Valve's been making some interesting tests, trying out whether reducing prices boosts sales of games and reduces piracy.|
Oddly enough, it seems to have worked quite well.
They also seem to finally "get it" that DRM and content restriction only hurts legitimate customers, and does nothing for piracy:
Moving onto the hot-button issue of piracy, Newell says pricing is not the main problem. ?The pricing issue, I think, is really misleading,? he says. ?In the PC audience, these people are spending thousands of dollars on their PCs and their internet connectivity. They are perfectly happy to spend money, so that?s not the issue. But when it comes to the service, that?s where the pirates are way ahead of us.?Emphasis added.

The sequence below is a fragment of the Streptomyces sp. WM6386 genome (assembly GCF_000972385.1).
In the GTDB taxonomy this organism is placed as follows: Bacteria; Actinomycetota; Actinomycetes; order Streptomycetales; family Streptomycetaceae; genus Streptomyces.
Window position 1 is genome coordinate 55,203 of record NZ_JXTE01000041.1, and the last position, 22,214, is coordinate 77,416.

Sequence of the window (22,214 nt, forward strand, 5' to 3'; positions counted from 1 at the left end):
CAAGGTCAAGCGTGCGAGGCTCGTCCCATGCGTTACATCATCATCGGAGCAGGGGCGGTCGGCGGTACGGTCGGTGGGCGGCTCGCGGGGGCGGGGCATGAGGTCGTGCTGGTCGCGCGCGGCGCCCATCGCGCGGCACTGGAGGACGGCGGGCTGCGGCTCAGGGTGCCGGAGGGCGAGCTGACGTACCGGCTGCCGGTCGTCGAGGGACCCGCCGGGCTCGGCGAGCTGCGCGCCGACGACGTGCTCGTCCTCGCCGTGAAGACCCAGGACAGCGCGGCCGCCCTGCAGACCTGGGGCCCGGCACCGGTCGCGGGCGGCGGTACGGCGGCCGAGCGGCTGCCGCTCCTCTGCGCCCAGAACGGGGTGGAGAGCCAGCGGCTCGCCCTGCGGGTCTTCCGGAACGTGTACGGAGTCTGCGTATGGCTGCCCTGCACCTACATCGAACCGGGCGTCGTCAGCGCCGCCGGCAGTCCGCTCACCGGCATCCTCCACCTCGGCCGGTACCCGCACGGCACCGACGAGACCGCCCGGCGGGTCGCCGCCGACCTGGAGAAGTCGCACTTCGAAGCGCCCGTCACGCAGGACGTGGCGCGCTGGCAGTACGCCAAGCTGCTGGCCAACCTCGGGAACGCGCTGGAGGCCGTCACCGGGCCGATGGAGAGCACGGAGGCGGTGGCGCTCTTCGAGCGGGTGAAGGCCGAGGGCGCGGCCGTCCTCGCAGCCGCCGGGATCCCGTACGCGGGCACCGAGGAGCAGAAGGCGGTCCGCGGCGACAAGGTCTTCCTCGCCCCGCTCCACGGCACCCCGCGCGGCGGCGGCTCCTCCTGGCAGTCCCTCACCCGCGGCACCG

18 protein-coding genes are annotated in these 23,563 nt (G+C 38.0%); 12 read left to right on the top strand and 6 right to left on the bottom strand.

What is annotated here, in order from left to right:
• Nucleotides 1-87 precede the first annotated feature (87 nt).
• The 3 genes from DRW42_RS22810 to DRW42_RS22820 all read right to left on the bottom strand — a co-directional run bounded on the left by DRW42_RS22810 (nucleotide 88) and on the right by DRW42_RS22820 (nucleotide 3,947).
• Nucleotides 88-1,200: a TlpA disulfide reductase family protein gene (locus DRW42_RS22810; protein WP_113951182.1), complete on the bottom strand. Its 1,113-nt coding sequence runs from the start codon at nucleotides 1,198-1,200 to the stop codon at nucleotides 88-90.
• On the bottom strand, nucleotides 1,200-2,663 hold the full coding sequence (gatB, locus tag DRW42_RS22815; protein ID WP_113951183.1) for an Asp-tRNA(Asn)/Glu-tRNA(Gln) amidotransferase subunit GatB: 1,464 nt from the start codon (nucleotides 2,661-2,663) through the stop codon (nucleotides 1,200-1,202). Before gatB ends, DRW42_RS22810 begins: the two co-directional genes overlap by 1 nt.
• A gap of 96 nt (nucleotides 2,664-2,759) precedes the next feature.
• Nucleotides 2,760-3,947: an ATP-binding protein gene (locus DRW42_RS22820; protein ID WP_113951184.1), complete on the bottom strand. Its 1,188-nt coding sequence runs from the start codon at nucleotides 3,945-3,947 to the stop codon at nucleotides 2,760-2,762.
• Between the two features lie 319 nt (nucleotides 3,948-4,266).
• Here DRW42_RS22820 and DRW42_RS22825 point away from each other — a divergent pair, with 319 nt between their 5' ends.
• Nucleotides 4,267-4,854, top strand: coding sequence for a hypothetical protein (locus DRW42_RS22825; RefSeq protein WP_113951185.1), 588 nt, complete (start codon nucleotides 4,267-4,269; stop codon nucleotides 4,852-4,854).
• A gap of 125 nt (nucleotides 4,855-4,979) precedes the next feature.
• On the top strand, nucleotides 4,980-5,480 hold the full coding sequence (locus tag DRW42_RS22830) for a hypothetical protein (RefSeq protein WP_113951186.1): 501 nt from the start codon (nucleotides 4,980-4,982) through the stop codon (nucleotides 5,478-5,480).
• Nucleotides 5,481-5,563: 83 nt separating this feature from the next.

He gave an example of wanting to own copies of the Dr. Who television series on DVD ? but being unable to legally do so, because it isn?t available in his region. When consumers are presented with such scenarios, pirates win out.
Furthermore, Newell claims, techniques like DRM actually increase piracy, not decrease it. It puts more distance between content creators and their customers, which ends up disempowering the creators.